This post continues the series of articles entitled: What I Learned From. As the title suggests, in each article I distil the most interesting things I learned about getting a girl to like you from whatever book, class or DVD I’ve just finished.
Moneyball, written in 2003 by Michael Lewis, profiles Billy Beane, the General Manager of baseball’s Oakland Athletics. It is simultaneously the best book I have ever read on business, betting, psychology, sport and about a hundred other things. If you haven’t read it, please go out and buy it now. I don’t care if you have no interest whatsoever in baseball, just buy it.
Use What You Have
At its heart, Moneyball is about how to generate the greatest returns on limited resources. Oakland had fewer resources than nearly every other major league team.
Big money teams, like the New York Yankees (baseball’s equivalent of Abramovich’s Chelsea) had superstars at every position. Two years before, the Texas Rangers had signed baseball’s best player, Alex “A-Rod” Rodriguez, to a 10 year, $252m deal, far more than the As had at their disposal for the whole team.
Smaller market teams had always tried to compete with the powerhouses by signing a couple of big-name players and then filling out the roster with what Lewis calls “replacement-level” players.
But Beane realised that was just to play the likes of the Yankees at their own game. If every team was chasing the same type of superstar, and the wealthy franchises could simply afford more of them, the likes of Oakland would forever be making up the numbers.
Try to Find Value
Beane realised that he needed, fundamentally, to change the way players were VALUED. With limited dollars to work with, every one would need to generate the maximum output. I won’t bore non-baseball fans with the details, but (very briefly) he went about this in three ways:
1. He prioritised certain statistical measurements over the ones that had been used to rate baseball players for hundreds of years1.
2. He discounted a player’s high-school record and concerned himself only with how players had performed at college (university).
3. He stopped looking at the players before he signed them. He didn’t care what they looked like, if they were fat or ugly, if they didn’t fit what a baseball player was “supposed” to look like.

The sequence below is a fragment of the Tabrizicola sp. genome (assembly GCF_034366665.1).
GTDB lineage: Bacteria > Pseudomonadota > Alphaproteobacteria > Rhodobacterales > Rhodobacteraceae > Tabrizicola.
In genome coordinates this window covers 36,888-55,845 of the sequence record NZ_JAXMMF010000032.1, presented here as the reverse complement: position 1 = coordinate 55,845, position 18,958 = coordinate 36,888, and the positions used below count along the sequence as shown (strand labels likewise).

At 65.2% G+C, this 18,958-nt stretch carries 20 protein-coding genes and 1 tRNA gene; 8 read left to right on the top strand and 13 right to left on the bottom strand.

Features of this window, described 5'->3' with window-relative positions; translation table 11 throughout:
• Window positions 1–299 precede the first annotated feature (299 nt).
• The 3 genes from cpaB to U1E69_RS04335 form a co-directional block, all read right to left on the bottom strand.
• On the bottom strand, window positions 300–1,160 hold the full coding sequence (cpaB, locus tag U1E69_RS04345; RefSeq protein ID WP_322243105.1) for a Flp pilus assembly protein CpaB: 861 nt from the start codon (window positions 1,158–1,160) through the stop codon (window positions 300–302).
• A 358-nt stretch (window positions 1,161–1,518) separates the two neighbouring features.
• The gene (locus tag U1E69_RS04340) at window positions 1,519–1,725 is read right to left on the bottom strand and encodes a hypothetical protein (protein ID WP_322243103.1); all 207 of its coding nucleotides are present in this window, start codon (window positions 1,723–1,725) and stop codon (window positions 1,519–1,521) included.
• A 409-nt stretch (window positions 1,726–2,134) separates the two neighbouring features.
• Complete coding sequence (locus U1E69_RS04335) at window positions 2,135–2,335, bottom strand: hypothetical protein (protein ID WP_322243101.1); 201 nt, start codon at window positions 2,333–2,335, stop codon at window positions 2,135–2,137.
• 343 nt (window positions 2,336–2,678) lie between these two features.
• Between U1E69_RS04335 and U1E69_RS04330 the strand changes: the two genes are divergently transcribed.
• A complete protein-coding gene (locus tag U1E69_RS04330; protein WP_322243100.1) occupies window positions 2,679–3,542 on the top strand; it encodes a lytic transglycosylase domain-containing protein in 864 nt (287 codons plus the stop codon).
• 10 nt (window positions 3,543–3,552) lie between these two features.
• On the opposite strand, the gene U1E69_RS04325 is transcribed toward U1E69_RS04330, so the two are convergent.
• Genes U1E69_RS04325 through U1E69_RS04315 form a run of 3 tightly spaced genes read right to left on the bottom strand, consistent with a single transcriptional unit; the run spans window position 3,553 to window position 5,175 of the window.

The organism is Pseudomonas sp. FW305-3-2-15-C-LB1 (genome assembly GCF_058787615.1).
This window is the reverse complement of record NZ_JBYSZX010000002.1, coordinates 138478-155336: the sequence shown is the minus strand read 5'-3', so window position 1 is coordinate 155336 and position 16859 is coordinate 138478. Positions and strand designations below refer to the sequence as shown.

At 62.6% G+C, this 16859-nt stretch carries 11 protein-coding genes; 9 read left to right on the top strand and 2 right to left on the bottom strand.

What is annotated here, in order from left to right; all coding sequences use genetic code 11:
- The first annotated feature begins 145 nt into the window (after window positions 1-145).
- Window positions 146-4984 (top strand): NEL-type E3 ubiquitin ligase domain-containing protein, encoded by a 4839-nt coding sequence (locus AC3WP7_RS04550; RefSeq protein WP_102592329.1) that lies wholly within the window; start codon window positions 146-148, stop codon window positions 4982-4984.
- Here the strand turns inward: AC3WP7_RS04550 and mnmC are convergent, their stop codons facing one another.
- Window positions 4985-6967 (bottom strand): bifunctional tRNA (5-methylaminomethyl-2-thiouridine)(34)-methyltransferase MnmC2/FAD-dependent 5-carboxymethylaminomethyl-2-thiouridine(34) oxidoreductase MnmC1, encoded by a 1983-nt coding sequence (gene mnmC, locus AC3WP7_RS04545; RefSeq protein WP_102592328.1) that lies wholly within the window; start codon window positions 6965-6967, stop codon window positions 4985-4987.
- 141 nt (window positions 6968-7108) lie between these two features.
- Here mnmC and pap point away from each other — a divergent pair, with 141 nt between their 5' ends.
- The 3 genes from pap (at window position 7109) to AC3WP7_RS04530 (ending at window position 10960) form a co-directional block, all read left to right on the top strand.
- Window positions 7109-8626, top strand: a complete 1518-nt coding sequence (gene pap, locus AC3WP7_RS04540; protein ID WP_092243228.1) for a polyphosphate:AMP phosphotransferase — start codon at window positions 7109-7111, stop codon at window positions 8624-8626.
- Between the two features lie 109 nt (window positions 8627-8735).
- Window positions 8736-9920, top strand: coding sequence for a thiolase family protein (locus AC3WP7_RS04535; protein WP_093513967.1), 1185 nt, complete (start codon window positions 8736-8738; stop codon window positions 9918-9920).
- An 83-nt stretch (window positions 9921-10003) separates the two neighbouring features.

Some things, Beane discovered, were over-valued2 in assessing the worth of baseball players; some things were under-valued3. Beane’s genius was to totally discount the over-valued metrics. He couldn’t afford to compete with the Yankees to sign speedy high-school hitting machines. If he did, he’d simply end up with a team that looked like the Yankees but wasn’t as good as the Yankees. He had to buy very good players whom no one else wanted.
What Billy Beane Did
Beane filled his team with slow, unathletic types who had had solid (but not spectacular) college careers. He wasn’t buying them because he thought they were the best. In fact, he was well aware that Scott Hatteberg and Chad Bradford weren’t better than the likes of A-Rod and Roy Halladay. But they were the best he could get for the money. Because no one else wanted them, he had no competition.
Scouts from other teams laughed at them; bookmakers discounted them; “experts” from sports magazines ignored them in their season previews. Yet the Oakland As, on one of the smallest budgets in the sport, won the American League West in 2003 with a record of 96-66. It was as if Bolton had won the Premiership (without spending any more money).
Now this isn’t a book review, and you’re probably wondering what I “learned from” Moneyball. You’re also probably wondering what the hell this has got to do with attracting women. Well check back for Part 2 for some fantastic applications when it comes to getting a girl to like you.